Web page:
Posts Tagged ‘Customs Immigration & Quarantine Complex’

Datuk Shahrir Abdul Samad to Propose to Cabinet, Reopen Old Customs Checkpoint at Causeway

January 20, 09

Took long enough for someone with some clout to realize this. And he actually went to take a look at the CIQ problems himself! RESPECT.

All the infrastructure is already there – and it’ll probably be cheaper to pay for a few workers there than for the police personnel currently posted at the CIQ bus waiting area.

Hurry up and implement it!

From The Star 20 Jan 2008:

CIQ woes to be brought to Cabinet

JOHOR BARU: Reopening the old Customs and Immigration complex to pedestrian traffic can be one solution to the long walk public transport users now endure at the new CIQ.

Another will be for public buses to drop off passengers at the main entrance to the CIQ, which is at the west side of the building.

Domestic Trade and Consumer Affairs Minister Datuk Shahrir Abdul Samad said he would propose these and other measures to the Cabinet as soon as possible.

Green lanes: Shahrir at the new CIQ complex in Johor Baru Monday.

Shahrir, who is also the Johor Baru MP, was speaking to reporters after a closed-door meeting with the relevant departments and authorities on the CIQ issues.

Among those present were PWD director-general Datuk Seri Prof Judin Abdul Karim, Works Ministry deputy director-general (development) Datuk Nasir Mat Dam, Gerbang Perdana managing director Datuk Yahya A. Jalil and PWD-Gerbang Selatan Bersepadu project director Zulkifly Nadom.

Currently, public transport commuters leave the CIQ through Johor Baru Central and City Square, requiring a long walk to the nearest bus stop.

Shahrir noted that another problem was the long and winding route from Johor Baru Central to the Immigration counters and then to the bus bay.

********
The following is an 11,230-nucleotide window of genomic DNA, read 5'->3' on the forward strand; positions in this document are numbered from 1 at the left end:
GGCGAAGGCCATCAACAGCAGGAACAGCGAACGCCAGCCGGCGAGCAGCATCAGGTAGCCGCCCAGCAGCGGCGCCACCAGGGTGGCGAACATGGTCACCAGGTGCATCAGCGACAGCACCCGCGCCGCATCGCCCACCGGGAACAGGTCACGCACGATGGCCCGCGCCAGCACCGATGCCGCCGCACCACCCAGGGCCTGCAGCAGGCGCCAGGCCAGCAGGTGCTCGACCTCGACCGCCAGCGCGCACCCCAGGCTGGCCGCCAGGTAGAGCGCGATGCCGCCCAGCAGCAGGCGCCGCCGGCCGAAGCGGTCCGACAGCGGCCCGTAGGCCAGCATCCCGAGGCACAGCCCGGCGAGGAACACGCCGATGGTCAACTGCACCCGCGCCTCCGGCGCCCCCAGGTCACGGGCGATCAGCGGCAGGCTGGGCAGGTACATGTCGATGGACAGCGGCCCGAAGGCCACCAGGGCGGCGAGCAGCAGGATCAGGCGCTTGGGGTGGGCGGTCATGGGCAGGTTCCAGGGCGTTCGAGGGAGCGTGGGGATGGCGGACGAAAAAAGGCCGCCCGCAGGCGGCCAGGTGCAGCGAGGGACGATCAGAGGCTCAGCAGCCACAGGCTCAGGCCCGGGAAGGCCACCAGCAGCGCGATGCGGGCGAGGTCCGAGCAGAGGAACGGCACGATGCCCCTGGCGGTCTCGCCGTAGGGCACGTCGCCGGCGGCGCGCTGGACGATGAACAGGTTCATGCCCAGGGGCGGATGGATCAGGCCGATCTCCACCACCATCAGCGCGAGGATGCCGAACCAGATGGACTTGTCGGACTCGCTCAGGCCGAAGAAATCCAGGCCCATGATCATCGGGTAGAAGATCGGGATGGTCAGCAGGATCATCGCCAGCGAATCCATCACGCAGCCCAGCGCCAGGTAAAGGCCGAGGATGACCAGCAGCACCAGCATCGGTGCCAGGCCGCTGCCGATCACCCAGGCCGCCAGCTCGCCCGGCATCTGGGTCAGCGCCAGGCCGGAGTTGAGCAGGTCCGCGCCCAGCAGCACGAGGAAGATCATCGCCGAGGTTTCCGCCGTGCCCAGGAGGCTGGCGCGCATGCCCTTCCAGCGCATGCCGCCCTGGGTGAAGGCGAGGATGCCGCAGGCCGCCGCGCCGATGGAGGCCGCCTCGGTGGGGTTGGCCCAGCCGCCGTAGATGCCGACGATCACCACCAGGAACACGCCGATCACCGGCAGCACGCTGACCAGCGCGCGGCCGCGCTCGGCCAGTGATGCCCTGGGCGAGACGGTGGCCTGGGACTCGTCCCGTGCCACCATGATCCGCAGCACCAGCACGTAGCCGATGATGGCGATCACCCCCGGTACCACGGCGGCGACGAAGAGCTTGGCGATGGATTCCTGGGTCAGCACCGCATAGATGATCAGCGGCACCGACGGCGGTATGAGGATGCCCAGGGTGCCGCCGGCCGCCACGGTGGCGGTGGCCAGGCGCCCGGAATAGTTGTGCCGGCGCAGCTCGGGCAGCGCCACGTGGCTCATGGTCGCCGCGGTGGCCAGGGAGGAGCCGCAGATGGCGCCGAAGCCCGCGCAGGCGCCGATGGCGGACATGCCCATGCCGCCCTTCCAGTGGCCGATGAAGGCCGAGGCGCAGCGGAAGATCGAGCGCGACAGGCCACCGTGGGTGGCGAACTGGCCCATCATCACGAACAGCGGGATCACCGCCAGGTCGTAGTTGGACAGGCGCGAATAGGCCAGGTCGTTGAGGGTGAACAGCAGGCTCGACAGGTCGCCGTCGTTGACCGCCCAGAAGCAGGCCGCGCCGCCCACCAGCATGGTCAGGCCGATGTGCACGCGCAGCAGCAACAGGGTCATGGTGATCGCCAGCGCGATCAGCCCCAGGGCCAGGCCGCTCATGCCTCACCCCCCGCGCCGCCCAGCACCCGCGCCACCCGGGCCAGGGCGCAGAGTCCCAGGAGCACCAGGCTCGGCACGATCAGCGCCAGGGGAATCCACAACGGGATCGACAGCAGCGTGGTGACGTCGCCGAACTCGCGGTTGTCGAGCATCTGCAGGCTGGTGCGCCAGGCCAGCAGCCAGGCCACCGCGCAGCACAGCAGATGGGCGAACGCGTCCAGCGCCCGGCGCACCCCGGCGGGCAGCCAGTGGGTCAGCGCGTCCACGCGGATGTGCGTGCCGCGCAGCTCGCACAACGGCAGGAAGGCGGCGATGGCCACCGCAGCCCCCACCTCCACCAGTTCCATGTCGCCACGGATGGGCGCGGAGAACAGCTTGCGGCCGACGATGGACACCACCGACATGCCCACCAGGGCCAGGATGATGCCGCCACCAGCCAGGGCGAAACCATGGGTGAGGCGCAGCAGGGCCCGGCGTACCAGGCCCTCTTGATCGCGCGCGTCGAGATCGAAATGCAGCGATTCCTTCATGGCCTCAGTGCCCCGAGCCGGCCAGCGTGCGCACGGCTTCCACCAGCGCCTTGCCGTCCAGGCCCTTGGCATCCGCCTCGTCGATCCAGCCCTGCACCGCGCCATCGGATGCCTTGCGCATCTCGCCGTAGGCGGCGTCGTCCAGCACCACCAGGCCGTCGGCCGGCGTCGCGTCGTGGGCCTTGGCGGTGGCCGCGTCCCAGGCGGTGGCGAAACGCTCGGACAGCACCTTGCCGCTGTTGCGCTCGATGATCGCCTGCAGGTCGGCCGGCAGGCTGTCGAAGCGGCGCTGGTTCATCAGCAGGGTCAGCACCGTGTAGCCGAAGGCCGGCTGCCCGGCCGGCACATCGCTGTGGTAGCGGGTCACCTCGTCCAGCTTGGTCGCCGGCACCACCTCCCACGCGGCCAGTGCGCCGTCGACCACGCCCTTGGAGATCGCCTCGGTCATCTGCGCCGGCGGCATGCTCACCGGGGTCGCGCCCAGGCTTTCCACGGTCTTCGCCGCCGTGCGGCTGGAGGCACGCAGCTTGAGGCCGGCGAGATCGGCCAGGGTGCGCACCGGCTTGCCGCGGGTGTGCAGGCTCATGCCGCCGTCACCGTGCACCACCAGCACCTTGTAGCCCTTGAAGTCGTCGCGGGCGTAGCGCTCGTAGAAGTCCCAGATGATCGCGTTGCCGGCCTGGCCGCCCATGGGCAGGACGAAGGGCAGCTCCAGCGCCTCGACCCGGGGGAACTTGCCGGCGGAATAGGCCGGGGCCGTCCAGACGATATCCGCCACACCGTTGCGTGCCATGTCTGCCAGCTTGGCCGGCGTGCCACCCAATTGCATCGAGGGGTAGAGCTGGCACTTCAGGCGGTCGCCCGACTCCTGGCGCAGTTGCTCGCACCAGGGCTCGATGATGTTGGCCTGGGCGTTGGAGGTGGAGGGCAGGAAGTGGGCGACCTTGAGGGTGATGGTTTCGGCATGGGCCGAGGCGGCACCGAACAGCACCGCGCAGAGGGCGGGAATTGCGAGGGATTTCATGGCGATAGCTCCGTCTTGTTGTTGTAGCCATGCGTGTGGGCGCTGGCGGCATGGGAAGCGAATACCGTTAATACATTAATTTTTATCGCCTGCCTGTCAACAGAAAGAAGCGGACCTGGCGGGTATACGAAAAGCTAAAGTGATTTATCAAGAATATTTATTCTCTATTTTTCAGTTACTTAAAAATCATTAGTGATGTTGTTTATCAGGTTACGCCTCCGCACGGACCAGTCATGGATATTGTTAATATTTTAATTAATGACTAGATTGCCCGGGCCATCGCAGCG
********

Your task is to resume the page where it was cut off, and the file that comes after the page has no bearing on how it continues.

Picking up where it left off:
On the problems faced by traders in the city, Shahrir said they would be given the chance to rent a lot either at Johor Baru Central or within the complex.

“I am sure businessmen who had shops at the old CIQ and the areas nearby will want to get a lot in the new building or at Johor Baru Central,” he said.

Mentri Besar Datuk Abdul Ghani Othman said Johor was seeking approval from the Federal Govern-ment to build a new RM200mil medium-term link from the CIQ to the Causeway.

The link would allow motorists to drive straight to Singapore, he told reporters at the opening of Teo Seng Capital Bhd’s new RM40mil corporate office and production complex near Yong Peng.

He pointed out that the new CIQ was designed to cater for a bridge which would replace the Causeway, but the bridge project did not take off, hence the problems.

Previous CIQ posting at this link.

The Star: CIQ Teething woes to go up before Cabinet

January 6, 09

Teething woes? This freakshow was born a horribly deformed mutant for life, twistedly experimented on by designers who never will have to actually use their monstrous creation. Give us back the old Customs Checkpoint at the Causeway for pedestrians!

From The Star 6 Jan 2009:

CIQ teething woes to go up before Cabinet

JOHOR BARU: The problems pla­guing the new Customs, Immigration and Quarantine Complex will be brought to the attention of the Cabinet this week.

Johor Baru MP Datuk Shahrir Samad said that after the discussion at Cabinet level he hoped to visit the site this month to see how the problems could be tackled.

“I have been receiving complaints, and I am aware of the unhappiness,” he said yesterday.

Among the grouses raised by the public are narrow roads, long queues at the complex, poor signage, traffic congestion, and dirty toilets.

The people have also complained about not being allowed to walk across the Causeway, while business owners have said the new complex had taken their customers away as travellers now bypass the city centre where they are located.

Vandals have also struck at the complex less than a month after its opening, cutting holes in a perimeter fence and posing a possible security breach.

One of those who are unhappy with the complex, Malaysian Indian Business Council president P. Sivakumar, described the new complex as a nightmare for travellers.

“Last week, five businesses including two moneychangers and a restaurant had to close down. We expect the situation to worsen,” he said, adding that the complex was badly designed.

Sivakumar suggested that the old complex be reopened for motorcyclists and pedestrians. This would bring 5,000 to 10,000 travellers into the city again, he said.

Johor Immigration Director Mohd Nasri Ishak said the problems raised were similar to glitches experienced at the old complex located near the Causeway, and he was confident the problems would be overcome soon.

“Everyone must adjust to the new complex. The situation will eventually stabilise,” he said.

Meanwhile, Johor Baru (South) OCPD Asst Comm Zainuddin Yaakob said the police had not received any reports about the complex.

He added that he was not aware that the perimeter fencing around the complex had been vandalised.